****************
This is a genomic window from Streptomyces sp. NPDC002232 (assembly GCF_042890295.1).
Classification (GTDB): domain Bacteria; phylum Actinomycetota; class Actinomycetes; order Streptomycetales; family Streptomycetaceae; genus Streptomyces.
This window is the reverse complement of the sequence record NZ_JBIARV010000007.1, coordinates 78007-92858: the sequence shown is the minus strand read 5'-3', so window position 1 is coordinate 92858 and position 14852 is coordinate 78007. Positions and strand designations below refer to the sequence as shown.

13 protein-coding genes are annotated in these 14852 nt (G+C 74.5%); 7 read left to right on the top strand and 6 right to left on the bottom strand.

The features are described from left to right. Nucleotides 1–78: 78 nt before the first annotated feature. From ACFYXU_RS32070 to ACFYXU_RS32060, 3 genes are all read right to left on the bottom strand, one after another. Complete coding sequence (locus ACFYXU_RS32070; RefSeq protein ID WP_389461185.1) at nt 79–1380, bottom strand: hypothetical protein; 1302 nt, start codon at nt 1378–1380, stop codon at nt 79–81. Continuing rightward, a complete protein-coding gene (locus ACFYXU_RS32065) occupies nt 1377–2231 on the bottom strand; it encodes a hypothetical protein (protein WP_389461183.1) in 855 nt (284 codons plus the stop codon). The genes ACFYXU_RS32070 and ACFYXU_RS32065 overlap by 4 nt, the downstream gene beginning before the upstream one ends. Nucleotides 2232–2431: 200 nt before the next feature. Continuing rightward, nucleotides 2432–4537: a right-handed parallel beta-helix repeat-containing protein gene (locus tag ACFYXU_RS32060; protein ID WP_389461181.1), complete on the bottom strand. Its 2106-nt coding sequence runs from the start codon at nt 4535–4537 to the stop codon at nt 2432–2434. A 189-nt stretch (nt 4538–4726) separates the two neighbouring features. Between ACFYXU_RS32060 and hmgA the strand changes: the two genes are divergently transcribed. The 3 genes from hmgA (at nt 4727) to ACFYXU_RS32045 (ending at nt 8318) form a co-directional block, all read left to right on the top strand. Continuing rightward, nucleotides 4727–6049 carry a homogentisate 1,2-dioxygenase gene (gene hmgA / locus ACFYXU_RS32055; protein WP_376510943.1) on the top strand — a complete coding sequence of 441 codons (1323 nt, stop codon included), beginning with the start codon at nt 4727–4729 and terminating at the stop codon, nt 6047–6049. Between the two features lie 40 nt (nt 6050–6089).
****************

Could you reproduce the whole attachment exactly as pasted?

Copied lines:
This is a genomic window from Streptomyces sp. NPDC002232 (assembly GCF_042890295.1).
Classification (GTDB): domain Bacteria; phylum Actinomycetota; class Actinomycetes; order Streptomycetales; family Streptomycetaceae; genus Streptomyces.
This window is the reverse complement of the sequence record NZ_JBIARV010000007.1, coordinates 78007-92858: the sequence shown is the minus strand read 5'-3', so window position 1 is coordinate 92858 and position 14852 is coordinate 78007. Positions and strand designations below refer to the sequence as shown.

13 protein-coding genes are annotated in these 14852 nt (G+C 74.5%); 7 read left to right on the top strand and 6 right to left on the bottom strand.

The features are described from left to right. Nucleotides 1–78: 78 nt before the first annotated feature. From ACFYXU_RS32070 to ACFYXU_RS32060, 3 genes are all read right to left on the bottom strand, one after another. Complete coding sequence (locus ACFYXU_RS32070; RefSeq protein ID WP_389461185.1) at nt 79–1380, bottom strand: hypothetical protein; 1302 nt, start codon at nt 1378–1380, stop codon at nt 79–81. Continuing rightward, a complete protein-coding gene (locus ACFYXU_RS32065) occupies nt 1377–2231 on the bottom strand; it encodes a hypothetical protein (protein WP_389461183.1) in 855 nt (284 codons plus the stop codon). The genes ACFYXU_RS32070 and ACFYXU_RS32065 overlap by 4 nt, the downstream gene beginning before the upstream one ends. Nucleotides 2232–2431: 200 nt before the next feature. Continuing rightward, nucleotides 2432–4537: a right-handed parallel beta-helix repeat-containing protein gene (locus tag ACFYXU_RS32060; protein ID WP_389461181.1), complete on the bottom strand. Its 2106-nt coding sequence runs from the start codon at nt 4535–4537 to the stop codon at nt 2432–2434. A 189-nt stretch (nt 4538–4726) separates the two neighbouring features. Between ACFYXU_RS32060 and hmgA the strand changes: the two genes are divergently transcribed. The 3 genes from hmgA (at nt 4727) to ACFYXU_RS32045 (ending at nt 8318) form a co-directional block, all read left to right on the top strand. Continuing rightward, nucleotides 4727–6049 carry a homogentisate 1,2-dioxygenase gene (gene hmgA / locus ACFYXU_RS32055; protein WP_376510943.1) on the top strand — a complete coding sequence of 441 codons (1323 nt, stop codon included), beginning with the start codon at nt 4727–4729 and terminating at the stop codon, nt 6047–6049. Between the two features lie 40 nt (nt 6050–6089).